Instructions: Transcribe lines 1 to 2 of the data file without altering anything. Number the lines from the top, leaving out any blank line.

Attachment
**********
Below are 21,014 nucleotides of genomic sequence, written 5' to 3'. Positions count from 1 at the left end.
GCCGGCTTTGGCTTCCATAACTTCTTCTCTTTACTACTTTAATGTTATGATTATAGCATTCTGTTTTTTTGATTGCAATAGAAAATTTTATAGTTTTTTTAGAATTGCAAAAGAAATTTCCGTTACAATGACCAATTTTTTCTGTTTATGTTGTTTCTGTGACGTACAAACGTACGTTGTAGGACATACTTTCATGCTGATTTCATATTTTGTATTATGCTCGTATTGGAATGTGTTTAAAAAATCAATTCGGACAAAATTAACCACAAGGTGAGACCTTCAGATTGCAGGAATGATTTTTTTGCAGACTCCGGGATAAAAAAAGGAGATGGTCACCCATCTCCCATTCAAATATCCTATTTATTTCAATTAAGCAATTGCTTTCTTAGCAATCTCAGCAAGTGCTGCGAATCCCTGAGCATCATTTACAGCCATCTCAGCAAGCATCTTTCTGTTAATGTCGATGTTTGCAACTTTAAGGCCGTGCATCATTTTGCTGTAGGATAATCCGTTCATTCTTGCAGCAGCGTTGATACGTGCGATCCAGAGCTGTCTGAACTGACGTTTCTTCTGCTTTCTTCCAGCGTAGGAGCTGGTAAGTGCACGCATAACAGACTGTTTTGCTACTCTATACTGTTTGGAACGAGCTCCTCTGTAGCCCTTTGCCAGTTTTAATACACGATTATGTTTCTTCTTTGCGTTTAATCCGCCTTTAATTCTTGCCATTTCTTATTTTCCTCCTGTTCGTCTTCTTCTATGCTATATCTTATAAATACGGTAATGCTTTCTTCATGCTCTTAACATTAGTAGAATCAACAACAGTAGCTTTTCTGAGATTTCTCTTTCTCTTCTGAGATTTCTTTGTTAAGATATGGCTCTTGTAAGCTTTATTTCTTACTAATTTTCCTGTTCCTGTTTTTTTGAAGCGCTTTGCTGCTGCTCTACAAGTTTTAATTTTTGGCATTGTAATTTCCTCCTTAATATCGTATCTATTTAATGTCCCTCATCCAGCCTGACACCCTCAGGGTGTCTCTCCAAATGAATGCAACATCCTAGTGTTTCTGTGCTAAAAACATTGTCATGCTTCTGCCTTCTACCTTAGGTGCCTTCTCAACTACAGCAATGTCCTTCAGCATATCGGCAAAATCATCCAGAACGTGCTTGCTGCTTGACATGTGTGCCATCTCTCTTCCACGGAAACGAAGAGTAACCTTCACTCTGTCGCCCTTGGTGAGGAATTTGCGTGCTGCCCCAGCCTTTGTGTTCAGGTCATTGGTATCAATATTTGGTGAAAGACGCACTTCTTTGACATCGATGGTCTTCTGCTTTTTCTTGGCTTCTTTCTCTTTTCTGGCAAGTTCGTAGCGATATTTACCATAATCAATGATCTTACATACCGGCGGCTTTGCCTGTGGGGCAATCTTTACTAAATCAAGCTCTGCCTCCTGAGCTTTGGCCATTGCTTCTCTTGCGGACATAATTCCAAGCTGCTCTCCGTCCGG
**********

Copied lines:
Below are 21,014 nucleotides of genomic sequence, written 5' to 3'. Positions count from 1 at the left end.
GCCGGCTTTGGCTTCCATAACTTCTTCTCTTTACTACTTTAATGTTATGATTATAGCATTCTGTTTTTTTGATTGCAATAGAAAATTTTATAGTTTTTTTAGAATTGCAAAAGAAATTTCCGTTACAATGACCAATTTTTTCTGTTTATGTTGTTTCTGTGACGTACAAACGTACGTTGTAGGACATACTTTCATGCTGATTTCATATTTTGTATTATGCTCGTATTGGAATGTGTTTAAAAAATCAATTCGGACAAAATTAACCACAAGGTGAGACCTTCAGATTGCAGGAATGATTTTTTTGCAGACTCCGGGATAAAAAAAGGAGATGGTCACCCATCTCCCATTCAAATATCCTATTTATTTCAATTAAGCAATTGCTTTCTTAGCAATCTCAGCAAGTGCTGCGAATCCCTGAGCATCATTTACAGCCATCTCAGCAAGCATCTTTCTGTTAATGTCGATGTTTGCAACTTTAAGGCCGTGCATCATTTTGCTGTAGGATAATCCGTTCATTCTTGCAGCAGCGTTGATACGTGCGATCCAGAGCTGTCTGAACTGACGTTTCTTCTGCTTTCTTCCAGCGTAGGAGCTGGTAAGTGCACGCATAACAGACTGTTTTGCTACTCTATACTGTTTGGAACGAGCTCCTCTGTAGCCCTTTGCCAGTTTTAATACACGATTATGTTTCTTCTTTGCGTTTAATCCGCCTTTAATTCTTGCCATTTCTTATTTTCCTCCTGTTCGTCTTCTTCTATGCTATATCTTATAAATACGGTAATGCTTTCTTCATGCTCTTAACATTAGTAGAATCAACAACAGTAGCTTTTCTGAGATTTCTCTTTCTCTTCTGAGATTTCTTTGTTAAGATATGGCTCTTGTAAGCTTTATTTCTTACTAATTTTCCTGTTCCTGTTTTTTTGAAGCGCTTTGCTGCTGCTCTACAAGTTTTAATTTTTGGCATTGTAATTTCCTCCTTAATATCGTATCTATTTAATGTCCCTCATCCAGCCTGACACCCTCAGGGTGTCTCTCCAAATGAATGCAACATCCTAGTGTTTCTGTGCTAAAAACATTGTCATGCTTCTGCCTTCTACCTTAGGTGCCTTCTCAACTACAGCAATGTCCTTCAGCATATCGGCAAAATCATCCAGAACGTGCTTGCTGCTTGACATGTGTGCCATCTCTCTTCCACGGAAACGAAGAGTAACCTTCACTCTGTCGCCCTTGGTGAGGAATTTGCGTGCTGCCCCAGCCTTTGTGTTCAGGTCATTGGTATCAATATTTGGTGAAAGACGCACTTCTTTGACATCGATGGTCTTCTGCTTTTTCTTGGCTTCTTTCTCTTTTCTGGCAAGTTCGTAGCGATATTTACCATAATCAATGATCTTACATACCGGCGGCTTTGCCTGTGGGGCAATCTTTACTAAATCAAGCTCTGCCTCCTGAGCTTTGGCCATTGCTTCTCTTGCGGACATAATTCCAAGCTGCTCTCCGTCCGG